UHERO BRIEFS ARE CIRCULATED TO STIMULATE DISCUSSION AND CRITICAL COMMENT. THE VIEWS EXPRESSED ARE THOSE OF THE INDIVIDUAL AUTHORS. WHILE BRIEFS BENEFIT FROM ACTIVE UHERO DISCUSSION, THEY HAVE NOT UNDERGONE FORMAL ACADEMIC PEER REVIEW.
By Sarah Rehkamp, Michael J. Roberts, and James M. MacDonald
In a recent UHERO policy brief, Reviving Agriculture to Diversify Hawai‘i’s Economy, authors pointed to trends in Hawai‘i agriculture and state policies surrounding agricultural land management (La Croix & Mak, 2021). Hawai‘i’s agricultural history has centered around the pineapple and sugar plantations and these are largely gone; the closing of Puna Sugar in 1982 was the inception of the decline and the last sugar producer shuttered on Maui in 2016 (Lyte, 2017; Melrose, Perroy, & Cares, 2016). Many small farms remain in Hawai‘i, but the vast majority have annual sales below $10,000 while the households that manage them derive income mainly from other sources (USDA-NASS, 2017; USTR, 2021). Much of the state’s former agricultural land now sits fallow or unused.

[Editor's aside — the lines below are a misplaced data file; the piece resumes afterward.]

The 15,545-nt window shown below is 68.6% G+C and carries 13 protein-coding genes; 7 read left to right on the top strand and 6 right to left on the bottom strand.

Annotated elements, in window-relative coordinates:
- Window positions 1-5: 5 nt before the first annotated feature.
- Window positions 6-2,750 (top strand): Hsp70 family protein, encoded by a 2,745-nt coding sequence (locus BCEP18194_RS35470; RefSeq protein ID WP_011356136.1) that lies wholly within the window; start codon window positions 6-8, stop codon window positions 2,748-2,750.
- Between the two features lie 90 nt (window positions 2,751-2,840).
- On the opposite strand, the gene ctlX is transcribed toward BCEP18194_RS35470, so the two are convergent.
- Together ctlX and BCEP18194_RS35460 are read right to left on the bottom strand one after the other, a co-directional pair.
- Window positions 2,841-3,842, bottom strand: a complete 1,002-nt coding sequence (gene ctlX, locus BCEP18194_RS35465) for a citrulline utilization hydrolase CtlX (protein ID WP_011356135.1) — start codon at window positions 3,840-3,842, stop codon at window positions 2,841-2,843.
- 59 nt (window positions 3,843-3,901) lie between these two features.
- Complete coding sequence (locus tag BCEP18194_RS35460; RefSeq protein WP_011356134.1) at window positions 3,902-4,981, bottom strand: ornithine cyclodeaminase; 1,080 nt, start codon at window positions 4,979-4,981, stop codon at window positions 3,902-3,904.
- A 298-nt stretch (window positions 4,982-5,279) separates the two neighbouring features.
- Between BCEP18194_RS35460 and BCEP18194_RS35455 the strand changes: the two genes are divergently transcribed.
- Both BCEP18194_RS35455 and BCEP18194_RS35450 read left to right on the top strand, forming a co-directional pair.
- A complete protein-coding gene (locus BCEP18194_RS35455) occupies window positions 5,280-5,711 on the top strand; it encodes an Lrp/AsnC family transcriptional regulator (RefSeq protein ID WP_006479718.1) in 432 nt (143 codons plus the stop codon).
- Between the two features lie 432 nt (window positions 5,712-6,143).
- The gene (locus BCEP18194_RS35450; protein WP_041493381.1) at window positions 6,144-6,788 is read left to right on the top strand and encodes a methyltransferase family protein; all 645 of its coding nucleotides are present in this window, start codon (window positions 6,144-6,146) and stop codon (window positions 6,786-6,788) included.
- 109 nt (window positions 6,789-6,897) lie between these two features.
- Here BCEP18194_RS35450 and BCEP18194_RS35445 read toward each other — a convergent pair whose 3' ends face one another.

This policy brief aims to expand on La Croix and Mak (2021) by presenting data that may help increase understanding about the agricultural economic landscape in Hawai‘i and inform its future economic viability. We find that while farmland and the real value of agriculture sales are trending downwards, there are potential opportunities and examples of success. We also find that data are lacking to tell a comprehensive story about Hawai‘i’s agricultural economy; an increased emphasis on data collection and analysis in the state would be valuable.